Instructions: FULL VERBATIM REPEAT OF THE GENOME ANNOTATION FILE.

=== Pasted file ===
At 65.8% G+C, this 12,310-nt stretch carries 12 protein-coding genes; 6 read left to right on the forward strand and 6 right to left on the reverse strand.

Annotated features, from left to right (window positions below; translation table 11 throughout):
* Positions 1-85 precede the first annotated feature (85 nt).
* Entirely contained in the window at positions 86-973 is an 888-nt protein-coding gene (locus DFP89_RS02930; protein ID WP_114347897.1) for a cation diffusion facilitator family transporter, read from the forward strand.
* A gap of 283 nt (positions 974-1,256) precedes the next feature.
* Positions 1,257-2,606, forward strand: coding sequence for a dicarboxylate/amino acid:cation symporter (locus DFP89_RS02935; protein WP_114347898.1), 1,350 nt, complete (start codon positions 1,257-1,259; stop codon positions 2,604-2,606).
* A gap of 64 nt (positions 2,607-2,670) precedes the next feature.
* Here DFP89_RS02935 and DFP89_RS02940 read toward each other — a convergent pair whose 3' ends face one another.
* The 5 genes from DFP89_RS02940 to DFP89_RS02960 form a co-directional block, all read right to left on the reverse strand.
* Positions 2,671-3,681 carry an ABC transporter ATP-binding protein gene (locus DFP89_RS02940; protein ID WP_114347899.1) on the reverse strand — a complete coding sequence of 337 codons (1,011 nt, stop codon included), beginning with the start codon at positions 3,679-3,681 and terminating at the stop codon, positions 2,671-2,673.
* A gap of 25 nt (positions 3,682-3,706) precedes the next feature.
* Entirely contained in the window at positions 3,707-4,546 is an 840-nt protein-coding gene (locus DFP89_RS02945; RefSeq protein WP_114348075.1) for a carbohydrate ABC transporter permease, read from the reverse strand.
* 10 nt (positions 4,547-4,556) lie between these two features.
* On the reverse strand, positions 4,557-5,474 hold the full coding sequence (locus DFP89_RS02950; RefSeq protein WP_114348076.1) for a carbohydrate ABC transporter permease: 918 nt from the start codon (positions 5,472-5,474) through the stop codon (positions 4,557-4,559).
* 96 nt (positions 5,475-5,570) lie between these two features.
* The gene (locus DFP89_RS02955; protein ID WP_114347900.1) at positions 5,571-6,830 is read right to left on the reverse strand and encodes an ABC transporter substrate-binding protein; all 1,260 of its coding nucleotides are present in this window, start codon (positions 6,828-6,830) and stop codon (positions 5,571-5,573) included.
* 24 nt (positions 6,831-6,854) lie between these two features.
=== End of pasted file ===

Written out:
At 65.8% G+C, this 12,310-nt stretch carries 12 protein-coding genes; 6 read left to right on the forward strand and 6 right to left on the reverse strand.

Annotated features, from left to right (window positions below; translation table 11 throughout):
* Positions 1-85 precede the first annotated feature (85 nt).
* Entirely contained in the window at positions 86-973 is an 888-nt protein-coding gene (locus DFP89_RS02930; protein ID WP_114347897.1) for a cation diffusion facilitator family transporter, read from the forward strand.
* A gap of 283 nt (positions 974-1,256) precedes the next feature.
* Positions 1,257-2,606, forward strand: coding sequence for a dicarboxylate/amino acid:cation symporter (locus DFP89_RS02935; protein WP_114347898.1), 1,350 nt, complete (start codon positions 1,257-1,259; stop codon positions 2,604-2,606).
* A gap of 64 nt (positions 2,607-2,670) precedes the next feature.
* Here DFP89_RS02935 and DFP89_RS02940 read toward each other — a convergent pair whose 3' ends face one another.
* The 5 genes from DFP89_RS02940 to DFP89_RS02960 form a co-directional block, all read right to left on the reverse strand.
* Positions 2,671-3,681 carry an ABC transporter ATP-binding protein gene (locus DFP89_RS02940; protein ID WP_114347899.1) on the reverse strand — a complete coding sequence of 337 codons (1,011 nt, stop codon included), beginning with the start codon at positions 3,679-3,681 and terminating at the stop codon, positions 2,671-2,673.
* A gap of 25 nt (positions 3,682-3,706) precedes the next feature.
* Entirely contained in the window at positions 3,707-4,546 is an 840-nt protein-coding gene (locus DFP89_RS02945; RefSeq protein WP_114348075.1) for a carbohydrate ABC transporter permease, read from the reverse strand.
* 10 nt (positions 4,547-4,556) lie between these two features.
* On the reverse strand, positions 4,557-5,474 hold the full coding sequence (locus DFP89_RS02950; RefSeq protein WP_114348076.1) for a carbohydrate ABC transporter permease: 918 nt from the start codon (positions 5,472-5,474) through the stop codon (positions 4,557-4,559).
* 96 nt (positions 5,475-5,570) lie between these two features.
* The gene (locus DFP89_RS02955; protein ID WP_114347900.1) at positions 5,571-6,830 is read right to left on the reverse strand and encodes an ABC transporter substrate-binding protein; all 1,260 of its coding nucleotides are present in this window, start codon (positions 6,828-6,830) and stop codon (positions 5,571-5,573) included.
* 24 nt (positions 6,831-6,854) lie between these two features.